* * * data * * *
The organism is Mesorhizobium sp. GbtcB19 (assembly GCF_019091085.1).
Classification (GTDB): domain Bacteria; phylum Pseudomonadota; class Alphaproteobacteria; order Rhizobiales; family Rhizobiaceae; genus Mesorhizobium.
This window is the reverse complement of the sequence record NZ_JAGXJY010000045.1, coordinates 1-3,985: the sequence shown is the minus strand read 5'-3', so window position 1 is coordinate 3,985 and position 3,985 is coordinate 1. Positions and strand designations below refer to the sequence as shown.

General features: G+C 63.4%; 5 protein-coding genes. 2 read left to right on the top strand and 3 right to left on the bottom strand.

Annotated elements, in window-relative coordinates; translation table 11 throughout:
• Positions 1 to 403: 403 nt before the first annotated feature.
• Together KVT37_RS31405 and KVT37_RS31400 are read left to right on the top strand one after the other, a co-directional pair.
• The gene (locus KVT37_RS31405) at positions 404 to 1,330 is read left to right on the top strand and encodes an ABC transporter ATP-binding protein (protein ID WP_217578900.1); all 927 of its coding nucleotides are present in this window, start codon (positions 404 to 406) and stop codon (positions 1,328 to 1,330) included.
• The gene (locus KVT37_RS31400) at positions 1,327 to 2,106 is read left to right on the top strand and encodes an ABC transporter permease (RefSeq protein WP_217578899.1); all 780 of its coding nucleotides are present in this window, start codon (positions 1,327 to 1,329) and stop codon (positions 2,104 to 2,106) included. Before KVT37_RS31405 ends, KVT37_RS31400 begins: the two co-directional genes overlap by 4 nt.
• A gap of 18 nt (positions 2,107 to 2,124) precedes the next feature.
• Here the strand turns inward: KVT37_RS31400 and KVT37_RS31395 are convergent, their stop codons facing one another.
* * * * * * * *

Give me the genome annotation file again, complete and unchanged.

The organism is Mesorhizobium sp. GbtcB19 (assembly GCF_019091085.1).
Classification (GTDB): domain Bacteria; phylum Pseudomonadota; class Alphaproteobacteria; order Rhizobiales; family Rhizobiaceae; genus Mesorhizobium.
This window is the reverse complement of the sequence record NZ_JAGXJY010000045.1, coordinates 1-3,985: the sequence shown is the minus strand read 5'-3', so window position 1 is coordinate 3,985 and position 3,985 is coordinate 1. Positions and strand designations below refer to the sequence as shown.

General features: G+C 63.4%; 5 protein-coding genes. 2 read left to right on the top strand and 3 right to left on the bottom strand.

Annotated elements, in window-relative coordinates; translation table 11 throughout:
• Positions 1 to 403: 403 nt before the first annotated feature.
• Together KVT37_RS31405 and KVT37_RS31400 are read left to right on the top strand one after the other, a co-directional pair.
• The gene (locus KVT37_RS31405) at positions 404 to 1,330 is read left to right on the top strand and encodes an ABC transporter ATP-binding protein (protein ID WP_217578900.1); all 927 of its coding nucleotides are present in this window, start codon (positions 404 to 406) and stop codon (positions 1,328 to 1,330) included.
• The gene (locus KVT37_RS31400) at positions 1,327 to 2,106 is read left to right on the top strand and encodes an ABC transporter permease (RefSeq protein WP_217578899.1); all 780 of its coding nucleotides are present in this window, start codon (positions 1,327 to 1,329) and stop codon (positions 2,104 to 2,106) included. Before KVT37_RS31405 ends, KVT37_RS31400 begins: the two co-directional genes overlap by 4 nt.
• A gap of 18 nt (positions 2,107 to 2,124) precedes the next feature.
• Here the strand turns inward: KVT37_RS31400 and KVT37_RS31395 are convergent, their stop codons facing one another.